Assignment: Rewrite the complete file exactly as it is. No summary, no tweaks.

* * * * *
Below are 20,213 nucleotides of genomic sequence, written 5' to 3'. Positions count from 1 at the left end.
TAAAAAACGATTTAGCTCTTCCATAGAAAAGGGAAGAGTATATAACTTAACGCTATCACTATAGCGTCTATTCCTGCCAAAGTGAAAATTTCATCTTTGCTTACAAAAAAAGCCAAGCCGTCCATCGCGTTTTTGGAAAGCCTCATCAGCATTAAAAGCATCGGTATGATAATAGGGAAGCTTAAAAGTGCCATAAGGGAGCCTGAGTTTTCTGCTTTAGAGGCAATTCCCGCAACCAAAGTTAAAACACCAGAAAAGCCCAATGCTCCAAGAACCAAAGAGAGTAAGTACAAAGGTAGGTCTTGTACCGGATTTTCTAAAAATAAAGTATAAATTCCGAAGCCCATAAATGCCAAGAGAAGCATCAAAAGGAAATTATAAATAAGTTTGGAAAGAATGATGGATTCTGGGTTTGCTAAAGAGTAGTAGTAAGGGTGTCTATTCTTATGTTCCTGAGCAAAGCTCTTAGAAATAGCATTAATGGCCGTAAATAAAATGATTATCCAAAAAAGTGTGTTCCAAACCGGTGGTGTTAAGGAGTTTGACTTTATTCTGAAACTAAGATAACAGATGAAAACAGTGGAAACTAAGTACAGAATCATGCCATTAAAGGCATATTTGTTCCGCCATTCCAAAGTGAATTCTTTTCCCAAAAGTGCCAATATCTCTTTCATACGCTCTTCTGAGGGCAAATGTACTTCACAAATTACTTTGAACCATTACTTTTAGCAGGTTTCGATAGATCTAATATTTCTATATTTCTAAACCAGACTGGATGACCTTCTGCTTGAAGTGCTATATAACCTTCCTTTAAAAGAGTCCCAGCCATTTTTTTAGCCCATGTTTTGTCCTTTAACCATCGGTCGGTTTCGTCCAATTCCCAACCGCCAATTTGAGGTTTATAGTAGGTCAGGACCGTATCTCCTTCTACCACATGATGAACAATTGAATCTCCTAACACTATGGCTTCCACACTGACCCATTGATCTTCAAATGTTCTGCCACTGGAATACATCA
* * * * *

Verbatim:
Below are 20,213 nucleotides of genomic sequence, written 5' to 3'. Positions count from 1 at the left end.
TAAAAAACGATTTAGCTCTTCCATAGAAAAGGGAAGAGTATATAACTTAACGCTATCACTATAGCGTCTATTCCTGCCAAAGTGAAAATTTCATCTTTGCTTACAAAAAAAGCCAAGCCGTCCATCGCGTTTTTGGAAAGCCTCATCAGCATTAAAAGCATCGGTATGATAATAGGGAAGCTTAAAAGTGCCATAAGGGAGCCTGAGTTTTCTGCTTTAGAGGCAATTCCCGCAACCAAAGTTAAAACACCAGAAAAGCCCAATGCTCCAAGAACCAAAGAGAGTAAGTACAAAGGTAGGTCTTGTACCGGATTTTCTAAAAATAAAGTATAAATTCCGAAGCCCATAAATGCCAAGAGAAGCATCAAAAGGAAATTATAAATAAGTTTGGAAAGAATGATGGATTCTGGGTTTGCTAAAGAGTAGTAGTAAGGGTGTCTATTCTTATGTTCCTGAGCAAAGCTCTTAGAAATAGCATTAATGGCCGTAAATAAAATGATTATCCAAAAAAGTGTGTTCCAAACCGGTGGTGTTAAGGAGTTTGACTTTATTCTGAAACTAAGATAACAGATGAAAACAGTGGAAACTAAGTACAGAATCATGCCATTAAAGGCATATTTGTTCCGCCATTCCAAAGTGAATTCTTTTCCCAAAAGTGCCAATATCTCTTTCATACGCTCTTCTGAGGGCAAATGTACTTCACAAATTACTTTGAACCATTACTTTTAGCAGGTTTCGATAGATCTAATATTTCTATATTTCTAAACCAGACTGGATGACCTTCTGCTTGAAGTGCTATATAACCTTCCTTTAAAAGAGTCCCAGCCATTTTTTTAGCCCATGTTTTGTCCTTTAACCATCGGTCGGTTTCGTCCAATTCCCAACCGCCAATTTGAGGTTTATAGTAGGTCAGGACCGTATCTCCTTCTACCACATGATGAACAATTGAATCTCCTAACACTATGGCTTCCACACTGACCCATTGATCTTCAAATGTTCTGCCACTGGAATACATCA